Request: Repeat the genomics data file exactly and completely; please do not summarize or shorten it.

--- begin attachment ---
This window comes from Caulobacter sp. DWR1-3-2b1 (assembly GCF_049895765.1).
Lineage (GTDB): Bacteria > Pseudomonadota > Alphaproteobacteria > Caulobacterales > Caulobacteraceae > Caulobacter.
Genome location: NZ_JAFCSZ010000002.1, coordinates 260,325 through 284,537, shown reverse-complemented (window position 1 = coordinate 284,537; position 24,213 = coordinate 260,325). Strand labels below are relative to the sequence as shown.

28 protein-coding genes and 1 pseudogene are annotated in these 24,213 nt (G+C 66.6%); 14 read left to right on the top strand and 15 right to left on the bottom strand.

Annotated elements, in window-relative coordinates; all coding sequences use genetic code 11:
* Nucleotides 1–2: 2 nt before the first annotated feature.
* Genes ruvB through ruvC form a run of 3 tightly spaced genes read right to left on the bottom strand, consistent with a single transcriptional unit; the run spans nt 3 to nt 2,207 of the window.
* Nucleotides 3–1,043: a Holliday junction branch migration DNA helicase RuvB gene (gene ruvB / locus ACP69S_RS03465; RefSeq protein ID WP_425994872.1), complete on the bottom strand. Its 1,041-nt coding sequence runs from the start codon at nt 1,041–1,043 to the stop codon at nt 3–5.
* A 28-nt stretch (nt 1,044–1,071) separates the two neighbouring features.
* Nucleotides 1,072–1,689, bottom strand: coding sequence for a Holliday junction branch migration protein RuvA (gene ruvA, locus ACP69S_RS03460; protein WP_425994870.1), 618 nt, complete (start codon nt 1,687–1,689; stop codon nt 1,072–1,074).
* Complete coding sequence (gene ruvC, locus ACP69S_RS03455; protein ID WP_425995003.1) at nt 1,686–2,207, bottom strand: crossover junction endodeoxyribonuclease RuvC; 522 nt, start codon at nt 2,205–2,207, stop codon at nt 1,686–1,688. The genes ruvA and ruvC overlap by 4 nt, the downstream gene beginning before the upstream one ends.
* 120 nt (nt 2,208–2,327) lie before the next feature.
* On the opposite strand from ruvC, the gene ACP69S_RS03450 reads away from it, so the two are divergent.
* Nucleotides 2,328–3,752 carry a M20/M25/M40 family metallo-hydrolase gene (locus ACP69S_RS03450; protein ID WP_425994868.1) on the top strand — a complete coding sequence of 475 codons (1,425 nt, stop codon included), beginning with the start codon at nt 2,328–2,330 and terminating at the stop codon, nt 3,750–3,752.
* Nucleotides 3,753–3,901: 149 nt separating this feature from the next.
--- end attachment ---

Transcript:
This window comes from Caulobacter sp. DWR1-3-2b1 (assembly GCF_049895765.1).
Lineage (GTDB): Bacteria > Pseudomonadota > Alphaproteobacteria > Caulobacterales > Caulobacteraceae > Caulobacter.
Genome location: NZ_JAFCSZ010000002.1, coordinates 260,325 through 284,537, shown reverse-complemented (window position 1 = coordinate 284,537; position 24,213 = coordinate 260,325). Strand labels below are relative to the sequence as shown.

28 protein-coding genes and 1 pseudogene are annotated in these 24,213 nt (G+C 66.6%); 14 read left to right on the top strand and 15 right to left on the bottom strand.

Annotated elements, in window-relative coordinates; all coding sequences use genetic code 11:
* Nucleotides 1–2: 2 nt before the first annotated feature.
* Genes ruvB through ruvC form a run of 3 tightly spaced genes read right to left on the bottom strand, consistent with a single transcriptional unit; the run spans nt 3 to nt 2,207 of the window.
* Nucleotides 3–1,043: a Holliday junction branch migration DNA helicase RuvB gene (gene ruvB / locus ACP69S_RS03465; RefSeq protein ID WP_425994872.1), complete on the bottom strand. Its 1,041-nt coding sequence runs from the start codon at nt 1,041–1,043 to the stop codon at nt 3–5.
* A 28-nt stretch (nt 1,044–1,071) separates the two neighbouring features.
* Nucleotides 1,072–1,689, bottom strand: coding sequence for a Holliday junction branch migration protein RuvA (gene ruvA, locus ACP69S_RS03460; protein WP_425994870.1), 618 nt, complete (start codon nt 1,687–1,689; stop codon nt 1,072–1,074).
* Complete coding sequence (gene ruvC, locus ACP69S_RS03455; protein ID WP_425995003.1) at nt 1,686–2,207, bottom strand: crossover junction endodeoxyribonuclease RuvC; 522 nt, start codon at nt 2,205–2,207, stop codon at nt 1,686–1,688. The genes ruvA and ruvC overlap by 4 nt, the downstream gene beginning before the upstream one ends.
* 120 nt (nt 2,208–2,327) lie before the next feature.
* On the opposite strand from ruvC, the gene ACP69S_RS03450 reads away from it, so the two are divergent.
* Nucleotides 2,328–3,752 carry a M20/M25/M40 family metallo-hydrolase gene (locus ACP69S_RS03450; protein ID WP_425994868.1) on the top strand — a complete coding sequence of 475 codons (1,425 nt, stop codon included), beginning with the start codon at nt 2,328–2,330 and terminating at the stop codon, nt 3,750–3,752.
* Nucleotides 3,753–3,901: 149 nt separating this feature from the next.